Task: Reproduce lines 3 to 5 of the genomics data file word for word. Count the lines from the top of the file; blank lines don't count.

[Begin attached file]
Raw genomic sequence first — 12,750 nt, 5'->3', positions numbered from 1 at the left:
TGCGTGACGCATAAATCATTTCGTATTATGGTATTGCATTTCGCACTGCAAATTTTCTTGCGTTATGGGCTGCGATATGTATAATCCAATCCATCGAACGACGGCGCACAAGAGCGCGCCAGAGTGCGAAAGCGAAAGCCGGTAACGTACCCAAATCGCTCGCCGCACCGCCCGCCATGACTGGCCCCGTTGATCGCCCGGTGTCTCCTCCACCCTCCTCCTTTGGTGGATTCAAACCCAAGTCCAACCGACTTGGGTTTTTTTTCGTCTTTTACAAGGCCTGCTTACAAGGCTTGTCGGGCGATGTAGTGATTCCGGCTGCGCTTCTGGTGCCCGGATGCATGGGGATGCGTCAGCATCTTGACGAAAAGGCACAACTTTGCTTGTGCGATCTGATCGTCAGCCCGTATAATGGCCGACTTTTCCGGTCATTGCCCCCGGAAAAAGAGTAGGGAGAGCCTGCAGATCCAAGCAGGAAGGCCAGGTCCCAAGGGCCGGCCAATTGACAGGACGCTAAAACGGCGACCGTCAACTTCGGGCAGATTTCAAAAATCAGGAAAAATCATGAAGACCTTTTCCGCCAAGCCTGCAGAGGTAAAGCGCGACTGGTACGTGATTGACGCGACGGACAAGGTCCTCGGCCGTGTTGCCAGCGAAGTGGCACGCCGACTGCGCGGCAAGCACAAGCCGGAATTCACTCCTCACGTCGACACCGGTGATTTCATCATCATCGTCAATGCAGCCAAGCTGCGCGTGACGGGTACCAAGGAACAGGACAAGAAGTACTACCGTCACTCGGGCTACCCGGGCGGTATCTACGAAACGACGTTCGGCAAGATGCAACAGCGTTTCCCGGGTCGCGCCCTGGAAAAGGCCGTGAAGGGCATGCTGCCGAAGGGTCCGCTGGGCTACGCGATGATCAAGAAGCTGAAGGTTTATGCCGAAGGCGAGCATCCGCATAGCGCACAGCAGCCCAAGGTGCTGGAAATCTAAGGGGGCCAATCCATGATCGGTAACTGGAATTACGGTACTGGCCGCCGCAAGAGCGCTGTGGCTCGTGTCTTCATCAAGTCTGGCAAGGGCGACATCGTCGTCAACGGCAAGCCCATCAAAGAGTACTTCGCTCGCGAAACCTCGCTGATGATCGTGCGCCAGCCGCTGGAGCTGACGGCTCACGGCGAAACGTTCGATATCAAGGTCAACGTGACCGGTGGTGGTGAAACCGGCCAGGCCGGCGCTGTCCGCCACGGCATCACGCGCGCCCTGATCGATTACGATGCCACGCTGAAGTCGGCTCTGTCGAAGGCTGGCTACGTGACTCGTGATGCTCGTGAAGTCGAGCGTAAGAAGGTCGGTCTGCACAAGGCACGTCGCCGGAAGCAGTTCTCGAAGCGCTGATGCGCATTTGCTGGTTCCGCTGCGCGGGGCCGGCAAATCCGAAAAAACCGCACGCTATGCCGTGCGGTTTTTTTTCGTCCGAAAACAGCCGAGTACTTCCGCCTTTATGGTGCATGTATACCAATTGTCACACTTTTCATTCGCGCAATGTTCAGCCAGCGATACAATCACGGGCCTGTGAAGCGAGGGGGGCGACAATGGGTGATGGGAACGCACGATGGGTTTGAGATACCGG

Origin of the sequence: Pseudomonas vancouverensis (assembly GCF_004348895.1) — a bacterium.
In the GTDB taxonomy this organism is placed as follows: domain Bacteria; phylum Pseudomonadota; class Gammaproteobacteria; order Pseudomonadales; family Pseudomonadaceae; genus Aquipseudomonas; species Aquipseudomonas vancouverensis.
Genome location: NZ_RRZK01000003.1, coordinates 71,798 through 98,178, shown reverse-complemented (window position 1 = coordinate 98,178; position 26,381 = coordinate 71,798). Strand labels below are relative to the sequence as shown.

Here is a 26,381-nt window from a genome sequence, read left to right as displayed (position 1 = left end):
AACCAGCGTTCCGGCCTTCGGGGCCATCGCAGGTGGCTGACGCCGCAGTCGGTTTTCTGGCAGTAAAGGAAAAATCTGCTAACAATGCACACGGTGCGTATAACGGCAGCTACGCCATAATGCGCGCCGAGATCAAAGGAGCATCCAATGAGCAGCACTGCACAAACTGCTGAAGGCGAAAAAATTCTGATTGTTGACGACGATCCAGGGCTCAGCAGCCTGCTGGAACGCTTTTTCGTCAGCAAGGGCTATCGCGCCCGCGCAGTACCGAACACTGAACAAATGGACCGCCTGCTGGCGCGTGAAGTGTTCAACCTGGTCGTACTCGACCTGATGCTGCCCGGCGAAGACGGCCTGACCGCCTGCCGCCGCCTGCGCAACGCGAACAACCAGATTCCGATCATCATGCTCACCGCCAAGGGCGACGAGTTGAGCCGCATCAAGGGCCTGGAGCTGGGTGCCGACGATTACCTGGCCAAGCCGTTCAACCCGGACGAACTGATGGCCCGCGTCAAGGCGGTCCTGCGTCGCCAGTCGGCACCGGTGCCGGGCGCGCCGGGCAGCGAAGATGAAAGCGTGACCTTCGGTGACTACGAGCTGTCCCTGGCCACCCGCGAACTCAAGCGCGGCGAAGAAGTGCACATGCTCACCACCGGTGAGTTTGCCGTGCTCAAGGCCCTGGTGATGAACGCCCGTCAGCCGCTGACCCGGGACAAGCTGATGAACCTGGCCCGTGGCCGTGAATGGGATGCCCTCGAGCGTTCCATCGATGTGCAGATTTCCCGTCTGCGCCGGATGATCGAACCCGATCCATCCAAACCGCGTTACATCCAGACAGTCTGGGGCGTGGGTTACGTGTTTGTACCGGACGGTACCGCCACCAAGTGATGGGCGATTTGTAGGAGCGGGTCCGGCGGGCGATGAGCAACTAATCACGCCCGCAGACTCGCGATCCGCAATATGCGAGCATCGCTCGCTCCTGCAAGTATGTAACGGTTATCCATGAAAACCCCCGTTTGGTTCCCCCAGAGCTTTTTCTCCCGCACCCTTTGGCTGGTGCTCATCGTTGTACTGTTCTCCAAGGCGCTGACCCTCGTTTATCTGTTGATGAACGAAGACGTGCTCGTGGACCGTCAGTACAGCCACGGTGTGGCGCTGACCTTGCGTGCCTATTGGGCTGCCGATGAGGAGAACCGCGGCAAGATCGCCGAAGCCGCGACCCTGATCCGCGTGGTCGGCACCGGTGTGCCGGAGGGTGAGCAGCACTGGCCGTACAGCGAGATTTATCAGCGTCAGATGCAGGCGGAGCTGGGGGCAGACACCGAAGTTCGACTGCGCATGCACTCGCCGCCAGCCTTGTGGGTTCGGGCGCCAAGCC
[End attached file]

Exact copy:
Origin of the sequence: Pseudomonas vancouverensis (assembly GCF_004348895.1) — a bacterium.
In the GTDB taxonomy this organism is placed as follows: domain Bacteria; phylum Pseudomonadota; class Gammaproteobacteria; order Pseudomonadales; family Pseudomonadaceae; genus Aquipseudomonas; species Aquipseudomonas vancouverensis.
Genome location: NZ_RRZK01000003.1, coordinates 71,798 through 98,178, shown reverse-complemented (window position 1 = coordinate 98,178; position 26,381 = coordinate 71,798). Strand labels below are relative to the sequence as shown.